October 4, 2020
My son thinks I’m reading “Donkey Hotee”.
The book has never been funnier than in the first 7 chapters of Vol. II. As always, it’s the dialogue that gets me the most, especially Sancho’s talks with his wife and with Don Quijote.
Cervantes is getting more creative and trying new things, and they all work. He gives us Sancho talking to himself, Gollum-style. In another chapter we get Sancho speaking so well that the narrator tells us the conversation is regarded as “apocryphal.”
Then of course we’ve got the revelation from the college graduate that Don Quijote’s history as a knight is already in print, possibly as far away as Antwerp, translated into all the major languages of the world, only a month after Don Quijote’s return to his village. He says himself that “there had not been time for his enemies’ blood to dry on his sword-blade.” In this short time, a history containing, as Sancho tells us, episodes from their adventures that no one except our knight and squire could know about, has been investigated, written, printed, delivered widely, read completely by countless people, and critiqued extensively so that the college graduate knows readily what the various opinions and critiques about the book have been. This is all so meta-absurd, it’s laugh-out-loud funny, and deeply delicious. Bravo to Cervantes in particular for including critiques from readers (concerning the donkey’s disappearance, Sancho’s found-money, the intrusion of the novella-within-the-novel, etc.) This is not only funny, it makes you love the author.
Volume II followed 10 years after the first, in which time the first part did see widespread popularity. To telescope everything into a month’s time is comical and absurd, but it’s also interesting to try and work out who and what Don Quijote and Sancho Panza are supposed to be, and who or what Cervantes is supposed to be to them. Cervantes made himself a real character in the book, the author of certain real-life titles, which appear in Don Quijote’s library; he’s said to be friends with our priest; we also see a reference to him as a captive in North Africa. But he is not said to be the author of this history that the college graduate is talking about. The author is said to be Sidi Hamid Benengali [eggplant-shaped], a (fictional) Moorish historian, who had already been named as the source for the conclusion of the face-off between our knight and the Basque (Vol. I, Ch. 9). Is Cervantes expecting us to accept Benengali as the author of the newly printed history? Or is he winking, because “Benengali” is merely the pen-name of the book’s Miguel de Cervantes?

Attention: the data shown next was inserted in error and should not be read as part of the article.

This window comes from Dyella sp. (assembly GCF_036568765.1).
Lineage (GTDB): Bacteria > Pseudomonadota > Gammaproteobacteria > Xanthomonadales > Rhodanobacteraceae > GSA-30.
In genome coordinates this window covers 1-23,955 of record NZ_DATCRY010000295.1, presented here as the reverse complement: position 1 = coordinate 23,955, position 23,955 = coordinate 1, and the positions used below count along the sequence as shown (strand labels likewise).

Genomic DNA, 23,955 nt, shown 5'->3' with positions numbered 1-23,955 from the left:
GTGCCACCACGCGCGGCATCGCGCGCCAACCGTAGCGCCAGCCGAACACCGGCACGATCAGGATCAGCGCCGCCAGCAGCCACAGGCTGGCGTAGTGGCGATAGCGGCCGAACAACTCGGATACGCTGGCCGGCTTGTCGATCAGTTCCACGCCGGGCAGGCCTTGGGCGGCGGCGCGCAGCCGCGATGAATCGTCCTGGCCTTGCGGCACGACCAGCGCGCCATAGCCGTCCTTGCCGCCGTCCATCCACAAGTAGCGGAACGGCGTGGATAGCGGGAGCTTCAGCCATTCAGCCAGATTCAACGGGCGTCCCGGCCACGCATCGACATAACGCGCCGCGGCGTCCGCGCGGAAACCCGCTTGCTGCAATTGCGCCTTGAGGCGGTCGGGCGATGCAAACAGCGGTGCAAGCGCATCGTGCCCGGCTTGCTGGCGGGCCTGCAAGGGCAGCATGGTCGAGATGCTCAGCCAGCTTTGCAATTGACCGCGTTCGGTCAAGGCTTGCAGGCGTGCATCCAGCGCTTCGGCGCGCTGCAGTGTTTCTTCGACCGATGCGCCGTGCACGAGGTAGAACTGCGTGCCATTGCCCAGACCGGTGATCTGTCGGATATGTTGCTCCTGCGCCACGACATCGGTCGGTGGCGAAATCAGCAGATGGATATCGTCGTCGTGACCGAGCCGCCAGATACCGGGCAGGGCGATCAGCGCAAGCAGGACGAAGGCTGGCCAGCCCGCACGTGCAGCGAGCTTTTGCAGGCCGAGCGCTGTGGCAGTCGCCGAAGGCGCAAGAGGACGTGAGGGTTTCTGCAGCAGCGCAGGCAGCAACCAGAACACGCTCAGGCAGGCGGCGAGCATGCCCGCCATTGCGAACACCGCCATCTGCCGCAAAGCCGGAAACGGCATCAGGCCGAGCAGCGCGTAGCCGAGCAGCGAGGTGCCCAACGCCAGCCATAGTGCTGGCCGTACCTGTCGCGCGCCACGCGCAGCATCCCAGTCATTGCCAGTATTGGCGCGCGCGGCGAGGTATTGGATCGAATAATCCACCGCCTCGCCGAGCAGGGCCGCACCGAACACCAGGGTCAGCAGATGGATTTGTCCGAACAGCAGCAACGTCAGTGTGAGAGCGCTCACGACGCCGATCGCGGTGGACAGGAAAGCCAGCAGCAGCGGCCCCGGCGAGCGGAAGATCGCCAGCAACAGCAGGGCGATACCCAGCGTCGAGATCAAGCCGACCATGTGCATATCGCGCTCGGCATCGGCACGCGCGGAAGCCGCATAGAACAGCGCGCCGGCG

And how in heaven’s name would this Moorish historian, or any historian within the story, know all these things about Don Quijote? The very existence of the newly printed history takes us into magical territory. Previously, we’d heard of magical things like giants, but they were all in Don Quijote’s head. Nothing magical was said actually to occur in our knight’s world – until this business about an omniscient history that’s been birthed and widely disseminated in three weeks flat. All this makes more sense as a wink, from a narrator who somehow knows the story but is simply not telling us how he got his information, preferring to wink at us about a certain “Benengali.”
Still, that would only explain how the new history was investigated and written, not how it was published and disseminated so widely in one month’s time. I don’t see how to take that as anything but magical.